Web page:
Monday, August 15, 2016

Polynesian sculpture of A’a

The sculpture of A'a in the British Museum was probably originally carved to serve as a reliquary for the bones of A’a Carbon dating of the most important surviving Polynesian wooden sculpture has revealed that it is older than once thought (Martin Bailey Polynesian sculpture admired by Picasso and Henry Moore far older than previously thought  The Art Newspaper 15th August 2016)
Sculpture of A’a  (Image: © The Trustees
of the British Museum)
The British Museum’s Polynesian sculpture of A’a is much older than previously thought.  [...] it is probable that the tree from which it was carved was felled in around 1505. This would make A’a the earliest dated wooden sculpture from Polynesia. Named after a key god of the island of Rurutu, the sculpture is a carved man-like figure 1.2m tall. Thirty small figures emerge out of his skin. His feet are missing, probably because they rotted away at some point. The penis, which was once erect, has been broken off, perhaps by Christian missionaries. [...]  Some of Rurutu’s chiefs had converted to Christianity, and to demonstrate their new allegiance they sent a boat with pagan idols to the island of Ra’iatea, 560km to the north, where the London Missionary Society had set up a base. [...] A’a was saved and sent to Britain, where it was displayed in the London Missionary Society’s museum. In 1890 the society lent A’a to the British Museum and ownership was transferred in 1911.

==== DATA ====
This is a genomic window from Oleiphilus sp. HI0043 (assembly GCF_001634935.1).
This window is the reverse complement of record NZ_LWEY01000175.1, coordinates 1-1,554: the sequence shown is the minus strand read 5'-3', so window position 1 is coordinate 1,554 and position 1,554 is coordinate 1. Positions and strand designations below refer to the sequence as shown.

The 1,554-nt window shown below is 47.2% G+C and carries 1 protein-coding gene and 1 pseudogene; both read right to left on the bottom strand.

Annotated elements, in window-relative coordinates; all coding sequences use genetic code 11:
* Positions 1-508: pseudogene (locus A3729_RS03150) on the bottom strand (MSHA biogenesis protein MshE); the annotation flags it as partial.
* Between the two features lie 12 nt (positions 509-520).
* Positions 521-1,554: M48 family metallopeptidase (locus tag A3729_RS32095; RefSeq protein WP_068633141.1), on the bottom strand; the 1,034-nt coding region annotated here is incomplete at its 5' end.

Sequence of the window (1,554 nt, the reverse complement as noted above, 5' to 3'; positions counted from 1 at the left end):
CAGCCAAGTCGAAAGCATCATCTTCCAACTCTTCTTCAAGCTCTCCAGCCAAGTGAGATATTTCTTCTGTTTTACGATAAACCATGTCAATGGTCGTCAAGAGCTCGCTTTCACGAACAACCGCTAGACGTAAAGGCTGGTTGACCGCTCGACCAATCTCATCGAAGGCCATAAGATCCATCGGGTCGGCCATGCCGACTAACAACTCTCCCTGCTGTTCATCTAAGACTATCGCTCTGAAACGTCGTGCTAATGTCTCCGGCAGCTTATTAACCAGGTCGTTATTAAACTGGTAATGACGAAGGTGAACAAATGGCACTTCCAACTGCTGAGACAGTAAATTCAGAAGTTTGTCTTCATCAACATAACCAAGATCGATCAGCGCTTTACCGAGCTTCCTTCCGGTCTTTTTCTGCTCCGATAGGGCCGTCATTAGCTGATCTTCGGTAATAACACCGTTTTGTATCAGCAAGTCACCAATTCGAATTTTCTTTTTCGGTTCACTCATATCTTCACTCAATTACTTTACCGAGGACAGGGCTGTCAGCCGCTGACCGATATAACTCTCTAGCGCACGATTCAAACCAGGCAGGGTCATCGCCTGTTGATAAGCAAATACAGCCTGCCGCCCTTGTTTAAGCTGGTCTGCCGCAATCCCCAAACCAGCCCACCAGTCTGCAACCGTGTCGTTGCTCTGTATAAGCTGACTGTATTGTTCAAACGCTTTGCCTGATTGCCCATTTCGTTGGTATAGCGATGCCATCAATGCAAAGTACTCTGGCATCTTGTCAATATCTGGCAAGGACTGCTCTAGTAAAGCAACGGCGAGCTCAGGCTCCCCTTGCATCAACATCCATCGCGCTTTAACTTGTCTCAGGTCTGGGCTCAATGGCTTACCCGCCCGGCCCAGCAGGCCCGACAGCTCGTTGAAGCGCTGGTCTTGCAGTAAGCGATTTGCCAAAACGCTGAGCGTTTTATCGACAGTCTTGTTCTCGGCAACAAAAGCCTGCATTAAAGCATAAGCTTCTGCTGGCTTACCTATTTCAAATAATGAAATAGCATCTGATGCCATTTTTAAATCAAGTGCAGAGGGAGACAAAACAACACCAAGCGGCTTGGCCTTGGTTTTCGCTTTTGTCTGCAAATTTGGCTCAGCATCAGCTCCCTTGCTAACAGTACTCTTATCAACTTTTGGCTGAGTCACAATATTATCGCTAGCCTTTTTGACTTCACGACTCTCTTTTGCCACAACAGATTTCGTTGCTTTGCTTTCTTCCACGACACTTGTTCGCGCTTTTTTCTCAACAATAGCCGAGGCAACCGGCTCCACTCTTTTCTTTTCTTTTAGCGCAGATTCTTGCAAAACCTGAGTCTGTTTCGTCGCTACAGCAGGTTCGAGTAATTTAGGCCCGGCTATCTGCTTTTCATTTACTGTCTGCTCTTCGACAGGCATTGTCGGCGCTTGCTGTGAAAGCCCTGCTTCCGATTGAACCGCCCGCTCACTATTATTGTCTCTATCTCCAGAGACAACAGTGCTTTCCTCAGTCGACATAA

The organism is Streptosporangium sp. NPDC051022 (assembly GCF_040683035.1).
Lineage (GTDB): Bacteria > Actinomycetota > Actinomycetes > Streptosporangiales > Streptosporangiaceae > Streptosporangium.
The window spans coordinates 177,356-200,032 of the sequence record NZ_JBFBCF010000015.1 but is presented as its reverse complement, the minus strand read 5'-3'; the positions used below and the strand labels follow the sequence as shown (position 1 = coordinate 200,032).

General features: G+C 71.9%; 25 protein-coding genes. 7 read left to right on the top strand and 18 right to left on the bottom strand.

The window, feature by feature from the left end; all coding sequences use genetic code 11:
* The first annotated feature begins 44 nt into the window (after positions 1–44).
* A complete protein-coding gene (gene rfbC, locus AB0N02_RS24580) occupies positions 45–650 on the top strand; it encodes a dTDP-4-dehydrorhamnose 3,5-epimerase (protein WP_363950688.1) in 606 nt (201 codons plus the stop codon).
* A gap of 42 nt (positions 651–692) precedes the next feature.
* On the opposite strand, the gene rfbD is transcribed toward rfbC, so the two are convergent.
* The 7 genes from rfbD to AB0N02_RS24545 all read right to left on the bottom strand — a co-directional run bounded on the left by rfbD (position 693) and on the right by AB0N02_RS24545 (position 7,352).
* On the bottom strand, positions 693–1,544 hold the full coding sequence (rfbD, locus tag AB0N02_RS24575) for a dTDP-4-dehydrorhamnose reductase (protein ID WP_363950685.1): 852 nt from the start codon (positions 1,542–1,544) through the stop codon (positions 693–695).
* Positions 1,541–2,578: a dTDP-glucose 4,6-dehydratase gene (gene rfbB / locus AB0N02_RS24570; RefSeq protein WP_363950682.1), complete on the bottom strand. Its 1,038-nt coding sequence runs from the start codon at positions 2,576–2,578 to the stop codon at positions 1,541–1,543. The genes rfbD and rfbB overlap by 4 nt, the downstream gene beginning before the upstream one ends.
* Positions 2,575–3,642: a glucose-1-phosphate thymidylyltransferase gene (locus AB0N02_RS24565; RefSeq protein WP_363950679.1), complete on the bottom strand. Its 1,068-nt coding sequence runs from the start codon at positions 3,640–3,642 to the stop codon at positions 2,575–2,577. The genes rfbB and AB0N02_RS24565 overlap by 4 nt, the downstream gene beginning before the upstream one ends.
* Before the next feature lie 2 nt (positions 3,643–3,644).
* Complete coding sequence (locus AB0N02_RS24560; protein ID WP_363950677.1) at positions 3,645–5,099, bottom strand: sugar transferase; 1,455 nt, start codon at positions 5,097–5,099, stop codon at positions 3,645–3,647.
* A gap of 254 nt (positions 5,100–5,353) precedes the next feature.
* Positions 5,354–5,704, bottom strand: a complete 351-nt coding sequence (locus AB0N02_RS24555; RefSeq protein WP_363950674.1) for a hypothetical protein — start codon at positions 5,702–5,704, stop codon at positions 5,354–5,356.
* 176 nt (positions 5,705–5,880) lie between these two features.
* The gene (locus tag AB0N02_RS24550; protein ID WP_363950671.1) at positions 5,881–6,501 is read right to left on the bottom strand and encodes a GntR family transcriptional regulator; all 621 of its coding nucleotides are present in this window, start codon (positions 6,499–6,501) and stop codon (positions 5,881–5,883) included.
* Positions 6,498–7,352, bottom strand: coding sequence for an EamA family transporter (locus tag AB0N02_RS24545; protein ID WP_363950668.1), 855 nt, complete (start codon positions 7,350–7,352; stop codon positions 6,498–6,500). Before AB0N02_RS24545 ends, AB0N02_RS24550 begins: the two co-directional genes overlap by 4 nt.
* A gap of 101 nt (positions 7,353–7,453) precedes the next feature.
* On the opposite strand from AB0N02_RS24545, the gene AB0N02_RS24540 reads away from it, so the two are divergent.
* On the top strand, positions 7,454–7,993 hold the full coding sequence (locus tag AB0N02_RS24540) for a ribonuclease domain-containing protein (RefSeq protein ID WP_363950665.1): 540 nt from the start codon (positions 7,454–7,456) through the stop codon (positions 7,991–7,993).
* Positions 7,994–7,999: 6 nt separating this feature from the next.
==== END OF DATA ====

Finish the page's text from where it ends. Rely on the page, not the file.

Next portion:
This is a fluff piece intended to show the benefits of having things like this in a London Museum. Furthermore western culture can lay a claim on it:
A’a has long been admired by Western artists. Henry Moore was first struck by the sculpture when he saw it in the 1920s. For his 80th birthday, in 1978, the British Museum presented him with a cast. From this, he commissioned a bronze copy, which he kept in the entrance hall to his Hertfordshire home, Hoglands, where it remains on view.  In 1950 Picasso saw a cast of A’a on a visit to the studio of the English surrealist, Roland Penrose. Picasso was so enchanted that he arranged to have a bronze cast. This stood prominently in his studio in the Villa La Californie in Cannes, close to his easel.
Which I guess makes it OK to have the coffin of somebody else's "key god" in your gallery of trophy art.

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